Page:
Genetic Link Connecting Diabetes and Alzheimer's?

Researchers at the City College of New York have published the results of a study that indicates that a single gene forms a link between diabetes and Alzheimer’s disease.

Biology Professor Chris Li and her colleagues write that the gene, which is known to be present in many Alzheimer’s disease cases, affects the insulin pathway. That kind of disruption of the insulin pathway is a prominent feature of diabetes.

The story is published in the June 2012 issue of Genetics.

According to Professor Li, “People with Type 2 diabetes have an increased risk of dementia. The insulin pathways are involved in many metabolic processes, including helping to keep the nervous system healthy.”

Professor Li and her colleagues hope that the new insights into the genetic link between the two diseases will help focus research in ways that might lead to new therapies in the treatment of both.

2009 Alzheimer’s Report and Ramifications for Long Term Care Insurance

On September 21, 2009, the organization Alzheimer’s Disease International (ADI) published a report stating that the number of people with dementia and Alzheimer’s will nearly double every 20 years, to 65.7 million in 2030 and 115.4 million in 2050. More than 35 million people worldwide will have dementia in 2010.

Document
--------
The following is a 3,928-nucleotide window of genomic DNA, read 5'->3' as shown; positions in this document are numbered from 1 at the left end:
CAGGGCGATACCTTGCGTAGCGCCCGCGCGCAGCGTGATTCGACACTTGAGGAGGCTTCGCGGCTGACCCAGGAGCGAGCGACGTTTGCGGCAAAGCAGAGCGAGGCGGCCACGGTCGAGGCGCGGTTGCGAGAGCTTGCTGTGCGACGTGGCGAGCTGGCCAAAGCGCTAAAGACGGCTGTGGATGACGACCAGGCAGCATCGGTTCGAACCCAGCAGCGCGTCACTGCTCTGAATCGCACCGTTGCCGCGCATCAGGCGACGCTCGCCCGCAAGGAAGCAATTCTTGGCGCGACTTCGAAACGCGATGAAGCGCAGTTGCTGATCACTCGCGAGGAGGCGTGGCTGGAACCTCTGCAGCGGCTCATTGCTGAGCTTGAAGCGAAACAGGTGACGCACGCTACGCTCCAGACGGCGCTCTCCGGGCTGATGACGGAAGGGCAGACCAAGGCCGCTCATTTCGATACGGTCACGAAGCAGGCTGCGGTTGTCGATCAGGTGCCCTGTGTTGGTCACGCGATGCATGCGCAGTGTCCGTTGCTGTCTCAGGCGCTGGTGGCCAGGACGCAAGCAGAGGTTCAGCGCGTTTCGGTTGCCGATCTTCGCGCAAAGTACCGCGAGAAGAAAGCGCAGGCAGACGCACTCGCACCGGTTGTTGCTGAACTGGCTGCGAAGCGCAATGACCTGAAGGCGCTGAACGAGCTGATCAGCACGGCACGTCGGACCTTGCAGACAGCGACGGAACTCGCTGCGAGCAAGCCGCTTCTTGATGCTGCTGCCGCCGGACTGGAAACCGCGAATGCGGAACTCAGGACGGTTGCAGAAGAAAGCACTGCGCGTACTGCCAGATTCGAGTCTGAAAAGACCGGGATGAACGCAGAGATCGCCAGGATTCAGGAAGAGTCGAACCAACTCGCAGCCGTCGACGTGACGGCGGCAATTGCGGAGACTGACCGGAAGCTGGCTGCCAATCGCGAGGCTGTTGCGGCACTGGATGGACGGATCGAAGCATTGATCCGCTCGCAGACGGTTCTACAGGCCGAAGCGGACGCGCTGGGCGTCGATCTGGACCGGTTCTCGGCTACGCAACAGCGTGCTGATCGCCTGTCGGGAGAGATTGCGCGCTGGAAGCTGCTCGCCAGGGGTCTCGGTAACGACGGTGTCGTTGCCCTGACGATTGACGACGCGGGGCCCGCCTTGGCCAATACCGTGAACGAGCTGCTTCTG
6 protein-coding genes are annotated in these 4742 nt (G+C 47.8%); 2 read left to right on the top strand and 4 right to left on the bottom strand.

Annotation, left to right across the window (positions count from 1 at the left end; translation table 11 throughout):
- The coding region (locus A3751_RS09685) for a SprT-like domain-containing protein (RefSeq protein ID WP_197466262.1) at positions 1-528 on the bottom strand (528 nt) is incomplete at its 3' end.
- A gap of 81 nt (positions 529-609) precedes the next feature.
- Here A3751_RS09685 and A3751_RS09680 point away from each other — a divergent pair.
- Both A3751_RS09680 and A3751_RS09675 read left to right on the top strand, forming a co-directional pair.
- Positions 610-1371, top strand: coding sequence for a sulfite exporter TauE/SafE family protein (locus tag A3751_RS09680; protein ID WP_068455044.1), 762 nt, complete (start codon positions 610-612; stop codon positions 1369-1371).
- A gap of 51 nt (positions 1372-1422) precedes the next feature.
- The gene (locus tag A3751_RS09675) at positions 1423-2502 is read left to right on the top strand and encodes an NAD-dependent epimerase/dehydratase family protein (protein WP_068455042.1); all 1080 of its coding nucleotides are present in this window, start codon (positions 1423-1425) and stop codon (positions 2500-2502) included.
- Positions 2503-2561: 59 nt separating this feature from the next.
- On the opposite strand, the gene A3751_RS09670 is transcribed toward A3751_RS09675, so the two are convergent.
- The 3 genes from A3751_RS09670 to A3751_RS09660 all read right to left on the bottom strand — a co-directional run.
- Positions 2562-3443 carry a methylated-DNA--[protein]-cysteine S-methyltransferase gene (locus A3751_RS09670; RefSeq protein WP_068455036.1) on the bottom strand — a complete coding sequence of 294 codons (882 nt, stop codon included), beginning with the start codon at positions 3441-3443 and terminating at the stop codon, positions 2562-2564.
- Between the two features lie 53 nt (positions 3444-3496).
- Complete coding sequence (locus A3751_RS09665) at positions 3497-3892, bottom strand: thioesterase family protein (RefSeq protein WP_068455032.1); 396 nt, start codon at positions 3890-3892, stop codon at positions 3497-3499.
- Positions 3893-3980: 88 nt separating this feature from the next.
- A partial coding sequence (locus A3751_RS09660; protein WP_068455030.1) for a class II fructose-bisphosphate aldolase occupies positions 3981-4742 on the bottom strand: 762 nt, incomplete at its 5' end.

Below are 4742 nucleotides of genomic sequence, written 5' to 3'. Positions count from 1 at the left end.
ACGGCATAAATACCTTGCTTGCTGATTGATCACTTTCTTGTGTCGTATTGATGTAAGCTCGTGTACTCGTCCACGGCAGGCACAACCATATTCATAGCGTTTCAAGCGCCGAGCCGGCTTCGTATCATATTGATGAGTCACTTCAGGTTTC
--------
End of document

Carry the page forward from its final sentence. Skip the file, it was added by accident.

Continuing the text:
If anyone is keeping score, those numbers are up significantly over the previous estimates of the prevalence of dementia globally. In fact, the updated figures represent a 10% increase over a similar report in 2005.

The research team conducting the study was led by Professor Martin Prince from the Institute of Psychiatry at King’s College London. The study covers the global prevalence of dementia, the impact of dementia worldwide, and a detailed analysis of the challenges faced by governments and healthcare systems across the world.

The full report can be found at http://www.alz.co.uk/worldreport.

This new study has important ramifications for the business of long term care that carriers, marketers, and producers ought to think about. The report highlights that, among older people, dementia makes the largest contribution of any of the chronic diseases to disability and needs for care. The need for long term care is the primary driver for the societal costs of dementia, estimated at $315 billion a year worldwide.

According to Professor Martin, “Caring is a full-time job -- an average of around eight hours per day for a relative with moderate to severe dementia. In all parts of the world, carers, who are most commonly female and the spouses or children of the persons with dementia, often experience high levels of strain. Studies reviewed in the new report suggest that half to three quarters of carers have significant psychological illness, while up to a third have clinical depression. While these numbers are staggering, the current investment in research, treatment and care is actually quite disproportionate to the overall impact of the disease on people with dementia, their carers, on health and social care systems, and on society.”